Car-stripping scheme alleged
ALLEGED terrorist Ezzit Raad was anxious about a stolen car being in his garage in case it was not “halal” – permitted under Islamic law – the Supreme Court heard yesterday.
When he expressed doubts that it was right for him to store the car, he was allegedly asked by another man, Ahmed Raad, “You will point a gun at (an unbeliever’s) head and shoot him but you will not put the stolen car here? . . . What’s wrong? What’s the difference?”
Prosecutor Richard Maidment, SC, yesterday read parts of the men’s alleged conversation to the court. He said Ezzit Raad did not respond to the gun-pointing remark with outrage but replied, “This is different, all right? Don’t put that with this.”
It was alleged that, as Ezzit Raad continued to protest about the car, a third man, Aimen Joud, told him that the mujahideen “brothers in Chechnya” also stole to support Allah’s cause: “You just see all those macho videos where they are all holding AKs and all shooting, you don’t see what they do behind . . . They don’t do it every single day, man, they do this.”
Mr Maidment said the men were involved in a car-stripping scheme to raise funds for an alleged terror organisation to which they belonged.
The three are among 12 Melbourne men charged with intentionally being members of a terrorist organisation involved in the fostering or preparation of a terrorist act. It is claimed the act or threat involved the use of a bomb or weapons in pursuit of violent jihad with the intention of coercing or intimidating the Government or the public. Ten of the men also face other terror-related charges.
The accused have all pleaded not guilty.
The court has previously been told that the group’s alleged leader, Abdul Nacer Benbrika, had wanted to kill 1000 people to try to force the Australian Government to stop sending troops to Iraq.
Mr Maidment yesterday said that in another covert recording in 2004, defendant Fadl Sayadi rang Lebanon from Melbourne and was told by a contact that his name had been given to Lebanese intelligence. “I heard they thought you belonged to a certain society, I don’t know which,” said the contact.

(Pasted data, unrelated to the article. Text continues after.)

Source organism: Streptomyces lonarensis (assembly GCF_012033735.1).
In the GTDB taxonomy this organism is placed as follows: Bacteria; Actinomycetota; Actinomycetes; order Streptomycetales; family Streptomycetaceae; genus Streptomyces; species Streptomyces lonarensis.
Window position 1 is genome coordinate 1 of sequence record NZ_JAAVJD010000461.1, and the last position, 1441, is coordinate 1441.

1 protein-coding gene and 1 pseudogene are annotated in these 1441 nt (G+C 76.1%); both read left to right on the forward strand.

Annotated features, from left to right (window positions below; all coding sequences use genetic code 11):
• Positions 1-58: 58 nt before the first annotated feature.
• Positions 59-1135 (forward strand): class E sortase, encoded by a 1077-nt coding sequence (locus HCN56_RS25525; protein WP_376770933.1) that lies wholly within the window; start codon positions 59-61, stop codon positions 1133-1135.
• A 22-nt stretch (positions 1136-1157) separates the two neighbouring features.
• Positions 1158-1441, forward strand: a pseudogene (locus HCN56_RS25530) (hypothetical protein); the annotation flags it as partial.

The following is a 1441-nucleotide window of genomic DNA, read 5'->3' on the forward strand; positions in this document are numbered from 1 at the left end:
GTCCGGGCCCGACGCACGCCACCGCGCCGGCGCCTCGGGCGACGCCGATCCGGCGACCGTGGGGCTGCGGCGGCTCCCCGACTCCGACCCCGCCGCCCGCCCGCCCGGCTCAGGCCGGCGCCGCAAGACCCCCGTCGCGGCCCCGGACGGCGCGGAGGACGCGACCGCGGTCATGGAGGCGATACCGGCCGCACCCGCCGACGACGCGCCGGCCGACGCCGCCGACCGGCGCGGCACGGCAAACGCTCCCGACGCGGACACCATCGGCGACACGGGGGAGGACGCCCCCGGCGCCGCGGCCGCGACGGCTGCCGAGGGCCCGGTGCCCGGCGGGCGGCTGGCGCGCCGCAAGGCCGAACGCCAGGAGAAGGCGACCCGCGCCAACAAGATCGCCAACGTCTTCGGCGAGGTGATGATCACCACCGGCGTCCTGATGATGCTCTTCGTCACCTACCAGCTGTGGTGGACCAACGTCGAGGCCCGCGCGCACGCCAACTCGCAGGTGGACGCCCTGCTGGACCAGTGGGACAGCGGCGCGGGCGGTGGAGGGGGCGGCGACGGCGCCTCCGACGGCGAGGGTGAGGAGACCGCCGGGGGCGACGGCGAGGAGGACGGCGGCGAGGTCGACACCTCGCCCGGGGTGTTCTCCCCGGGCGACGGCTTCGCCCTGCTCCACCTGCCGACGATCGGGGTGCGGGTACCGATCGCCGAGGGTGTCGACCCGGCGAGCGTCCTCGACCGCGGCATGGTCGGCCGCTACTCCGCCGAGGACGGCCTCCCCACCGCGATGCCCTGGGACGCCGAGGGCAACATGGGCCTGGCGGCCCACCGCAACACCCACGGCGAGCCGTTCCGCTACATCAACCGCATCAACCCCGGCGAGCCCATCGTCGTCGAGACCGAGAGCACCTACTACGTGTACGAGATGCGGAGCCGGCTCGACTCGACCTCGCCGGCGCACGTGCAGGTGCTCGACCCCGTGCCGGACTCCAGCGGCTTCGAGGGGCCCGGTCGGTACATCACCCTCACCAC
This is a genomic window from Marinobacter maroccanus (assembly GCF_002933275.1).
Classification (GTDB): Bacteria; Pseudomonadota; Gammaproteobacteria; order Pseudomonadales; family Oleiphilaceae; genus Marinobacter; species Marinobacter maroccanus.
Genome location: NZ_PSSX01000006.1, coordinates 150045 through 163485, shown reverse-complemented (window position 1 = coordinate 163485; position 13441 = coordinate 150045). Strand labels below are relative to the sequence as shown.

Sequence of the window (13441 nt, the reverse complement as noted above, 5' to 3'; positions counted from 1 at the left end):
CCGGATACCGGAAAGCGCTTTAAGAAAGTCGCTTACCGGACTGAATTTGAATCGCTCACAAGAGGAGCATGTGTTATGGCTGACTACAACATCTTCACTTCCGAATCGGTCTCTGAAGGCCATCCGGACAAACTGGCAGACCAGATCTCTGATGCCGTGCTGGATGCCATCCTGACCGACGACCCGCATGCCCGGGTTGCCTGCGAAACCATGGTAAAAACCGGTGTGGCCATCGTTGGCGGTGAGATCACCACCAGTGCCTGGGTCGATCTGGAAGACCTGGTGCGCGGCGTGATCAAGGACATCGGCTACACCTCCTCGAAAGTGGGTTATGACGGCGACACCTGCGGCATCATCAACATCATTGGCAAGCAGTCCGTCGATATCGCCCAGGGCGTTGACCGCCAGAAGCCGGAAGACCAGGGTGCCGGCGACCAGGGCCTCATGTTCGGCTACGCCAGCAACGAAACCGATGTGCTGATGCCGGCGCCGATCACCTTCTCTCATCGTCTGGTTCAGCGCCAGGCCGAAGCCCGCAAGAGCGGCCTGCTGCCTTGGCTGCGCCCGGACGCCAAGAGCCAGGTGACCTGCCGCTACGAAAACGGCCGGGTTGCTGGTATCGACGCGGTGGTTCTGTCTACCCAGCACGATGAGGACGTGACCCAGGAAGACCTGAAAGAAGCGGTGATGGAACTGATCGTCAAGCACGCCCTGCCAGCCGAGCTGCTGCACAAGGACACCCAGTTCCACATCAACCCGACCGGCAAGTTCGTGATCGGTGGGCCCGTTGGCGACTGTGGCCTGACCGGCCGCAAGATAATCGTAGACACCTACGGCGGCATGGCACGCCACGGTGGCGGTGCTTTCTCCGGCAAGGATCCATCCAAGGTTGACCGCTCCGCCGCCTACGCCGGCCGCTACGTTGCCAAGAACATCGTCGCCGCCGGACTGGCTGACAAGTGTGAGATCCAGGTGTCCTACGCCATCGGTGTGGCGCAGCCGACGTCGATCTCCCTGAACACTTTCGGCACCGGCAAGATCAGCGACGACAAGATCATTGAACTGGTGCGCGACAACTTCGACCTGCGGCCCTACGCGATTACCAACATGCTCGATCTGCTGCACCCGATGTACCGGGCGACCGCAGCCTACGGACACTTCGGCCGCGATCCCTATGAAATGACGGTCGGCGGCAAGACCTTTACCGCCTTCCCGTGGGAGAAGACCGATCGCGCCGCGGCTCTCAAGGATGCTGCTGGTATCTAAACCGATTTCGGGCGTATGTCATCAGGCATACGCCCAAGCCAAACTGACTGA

Mr Maidment said Sayadi replied, “F g hell!” He said Sayadi then called another member of the alleged terror group who was travelling overseas, telling him to get money together and “make up a story for your reason going there”.
Mr Maidment said Benbrika had told the men they were part of a “jemaah”, a word that he said meant “one who has truth”.
Mr Maidment said Benbrika left the Preston mosque because of disagreement over his views and was recorded saying, “‘Nobody told me to leave. They want me to talk as they want. They want to think the same. I go, forget it.”
Mr Maidment said that the group discussed suspicions that members of the mosque had reported them to authorities.
Mr Maidment told the jury, “This is not a social group. This is not the Preston light-reading club or prayer group. This is a group with plans for more expansive activities and aspirations that go well beyond any kind of ordinary social interaction between people who might have a common interest in model airplanes or golf.”
Accused are Abdul Nacer Benbrika, 47, from Dallas; Shane Kent, 31, Meadow Heights; Majed Raad, 23, Coburg; Abdullah Merhi, 22, Fawkner; Aimen Joud, 23, Hoppers Crossing; Ahmed Raad, 24, Fawkner; Fadl Sayadi, 28, Coburg; Ezzit Raad, 26, Preston; Hany Taha, 33, Hadfield; Shoue Hammoud, 28, Hadfield; Bassam Raad, 26, Brunswick; and Amer Haddara, 28, Yarraville.
The trial will continue on Monday before Justice Bernard Bongiorno and a jury of 15.
First published in The Age.